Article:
Beatles, although I did not appreciate their kind of music at its inception, but have grown to favor them at times.
When I was a kid, as my grandchildren are, cartoon characters did not speak. This was before spoken words were synchronized to mouth movement. Instead, they played music and through the essence of music, the actions of the character were depicted. In silent movies, the words spoken were displayed on the screen along with a pianist setting the mood on a keyboard. These pianists were quite skillful in portraying imminent or impending danger and then setting the stage for a love scene with a whole different style of playing. The villain's presence was a gloom and doom or sinister sound while the heroes' presence was a victorious revelry of triumph.
The concept of background music is far from dead today. Just a few days ago while in the kitchen preparing supper I heard classical music coming from the TV in the living room where the "Grands" were. I put down what I was doing to take a peek. They were watching cartoons, but the background music was classical!
Some songs supports the movie's theme, but Walt Disney has a knack for creating and integrating dialog such as, Pocahontas' song to John Smith with smashing success. Another popular song and theme is Disney's "Beauty and the Beast."
It amazes me, how the early composers came up with some of the classical sounds. Compared to today, they were really limited in musical instruments. Today, we have brass, string, woodwind, percussion and electrical to choose from. The newest on the scene is quite innovative and almost primitive, and some might deny calling it an instrument. It requires a sense of rhythm, a numb leg, a microphone, and puckered lips. I had to call around to find the correct terminology, but this rhythmic sound is called "beat boxing." This form quite creative to say the least. Hey, I used to play the comb and once in a while played the spoons. My husband, however, does not share my opinions at all. He likes banjos and such like. I just wonder if there was a time that banjos were considered obtuse.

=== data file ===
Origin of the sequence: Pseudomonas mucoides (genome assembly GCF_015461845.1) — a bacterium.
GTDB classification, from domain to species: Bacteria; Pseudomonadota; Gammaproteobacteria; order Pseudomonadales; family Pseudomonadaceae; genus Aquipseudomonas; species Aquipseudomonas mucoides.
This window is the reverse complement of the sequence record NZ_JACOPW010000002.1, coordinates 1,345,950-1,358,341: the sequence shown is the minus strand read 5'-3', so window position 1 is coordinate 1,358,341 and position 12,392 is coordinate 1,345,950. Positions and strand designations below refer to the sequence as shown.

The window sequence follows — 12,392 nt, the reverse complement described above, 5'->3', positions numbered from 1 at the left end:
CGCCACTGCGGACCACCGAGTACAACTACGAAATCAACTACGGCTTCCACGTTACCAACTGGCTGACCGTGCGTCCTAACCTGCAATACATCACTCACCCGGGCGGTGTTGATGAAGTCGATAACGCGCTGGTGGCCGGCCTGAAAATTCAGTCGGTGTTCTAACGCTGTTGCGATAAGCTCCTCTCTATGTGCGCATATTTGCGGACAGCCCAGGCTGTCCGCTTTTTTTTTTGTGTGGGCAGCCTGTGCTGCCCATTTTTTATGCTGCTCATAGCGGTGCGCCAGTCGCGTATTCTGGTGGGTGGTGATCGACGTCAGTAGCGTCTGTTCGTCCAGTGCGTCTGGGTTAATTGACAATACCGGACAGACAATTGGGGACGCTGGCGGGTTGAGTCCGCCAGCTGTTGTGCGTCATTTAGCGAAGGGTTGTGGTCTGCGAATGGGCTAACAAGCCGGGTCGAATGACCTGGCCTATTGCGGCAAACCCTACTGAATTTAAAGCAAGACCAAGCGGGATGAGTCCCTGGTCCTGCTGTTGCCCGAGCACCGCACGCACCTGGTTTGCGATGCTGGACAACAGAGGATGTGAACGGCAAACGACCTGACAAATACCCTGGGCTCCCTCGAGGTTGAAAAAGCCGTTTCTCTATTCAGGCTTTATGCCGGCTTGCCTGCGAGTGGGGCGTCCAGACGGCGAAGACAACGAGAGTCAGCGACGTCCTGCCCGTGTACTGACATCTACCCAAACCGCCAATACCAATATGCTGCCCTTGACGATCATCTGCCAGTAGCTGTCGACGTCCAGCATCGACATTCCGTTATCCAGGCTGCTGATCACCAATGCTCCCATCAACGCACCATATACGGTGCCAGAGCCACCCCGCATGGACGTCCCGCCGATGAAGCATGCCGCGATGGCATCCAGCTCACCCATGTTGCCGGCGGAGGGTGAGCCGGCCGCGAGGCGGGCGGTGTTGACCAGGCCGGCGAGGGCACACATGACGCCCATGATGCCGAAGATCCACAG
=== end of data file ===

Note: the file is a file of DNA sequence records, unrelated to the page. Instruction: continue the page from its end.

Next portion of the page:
Whether your tastes run to pop, jazz, rock 'n roll, or to classical, etc., music will always resonate an expression of man's inner soul. Even King David used song and music as a means of baring his soul to his Creator in search of repentance, and expressing joy, celebration, victory, or praise.
Here's wishing you and yours a safe and happy New Year. May all your hopes and dreams come true in 2004. Wow! It's still hard to believe, two thousand and four!